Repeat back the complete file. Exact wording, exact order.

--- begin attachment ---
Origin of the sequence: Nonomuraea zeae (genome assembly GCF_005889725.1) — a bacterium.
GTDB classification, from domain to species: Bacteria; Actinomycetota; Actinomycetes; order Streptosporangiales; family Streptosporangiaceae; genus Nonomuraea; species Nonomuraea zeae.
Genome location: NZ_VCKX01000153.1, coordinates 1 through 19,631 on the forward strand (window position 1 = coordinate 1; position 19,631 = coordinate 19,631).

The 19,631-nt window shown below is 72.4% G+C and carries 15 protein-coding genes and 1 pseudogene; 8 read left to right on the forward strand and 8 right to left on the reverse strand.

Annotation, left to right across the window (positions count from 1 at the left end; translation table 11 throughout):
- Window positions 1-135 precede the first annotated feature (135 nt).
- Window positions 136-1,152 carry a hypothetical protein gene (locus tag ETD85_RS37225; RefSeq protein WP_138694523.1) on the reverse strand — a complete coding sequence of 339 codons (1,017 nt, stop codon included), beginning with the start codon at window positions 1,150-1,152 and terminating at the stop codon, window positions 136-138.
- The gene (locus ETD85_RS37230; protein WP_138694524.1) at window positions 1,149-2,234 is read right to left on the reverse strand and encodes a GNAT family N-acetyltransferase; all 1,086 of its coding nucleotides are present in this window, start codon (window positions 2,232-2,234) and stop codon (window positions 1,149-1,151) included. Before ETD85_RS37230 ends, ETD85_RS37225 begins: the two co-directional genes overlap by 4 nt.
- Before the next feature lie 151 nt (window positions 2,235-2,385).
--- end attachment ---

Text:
Origin of the sequence: Nonomuraea zeae (genome assembly GCF_005889725.1) — a bacterium.
GTDB classification, from domain to species: Bacteria; Actinomycetota; Actinomycetes; order Streptosporangiales; family Streptosporangiaceae; genus Nonomuraea; species Nonomuraea zeae.
Genome location: NZ_VCKX01000153.1, coordinates 1 through 19,631 on the forward strand (window position 1 = coordinate 1; position 19,631 = coordinate 19,631).

The 19,631-nt window shown below is 72.4% G+C and carries 15 protein-coding genes and 1 pseudogene; 8 read left to right on the forward strand and 8 right to left on the reverse strand.

Annotation, left to right across the window (positions count from 1 at the left end; translation table 11 throughout):
- Window positions 1-135 precede the first annotated feature (135 nt).
- Window positions 136-1,152 carry a hypothetical protein gene (locus tag ETD85_RS37225; RefSeq protein WP_138694523.1) on the reverse strand — a complete coding sequence of 339 codons (1,017 nt, stop codon included), beginning with the start codon at window positions 1,150-1,152 and terminating at the stop codon, window positions 136-138.
- The gene (locus ETD85_RS37230; protein WP_138694524.1) at window positions 1,149-2,234 is read right to left on the reverse strand and encodes a GNAT family N-acetyltransferase; all 1,086 of its coding nucleotides are present in this window, start codon (window positions 2,232-2,234) and stop codon (window positions 1,149-1,151) included. Before ETD85_RS37230 ends, ETD85_RS37225 begins: the two co-directional genes overlap by 4 nt.
- Before the next feature lie 151 nt (window positions 2,235-2,385).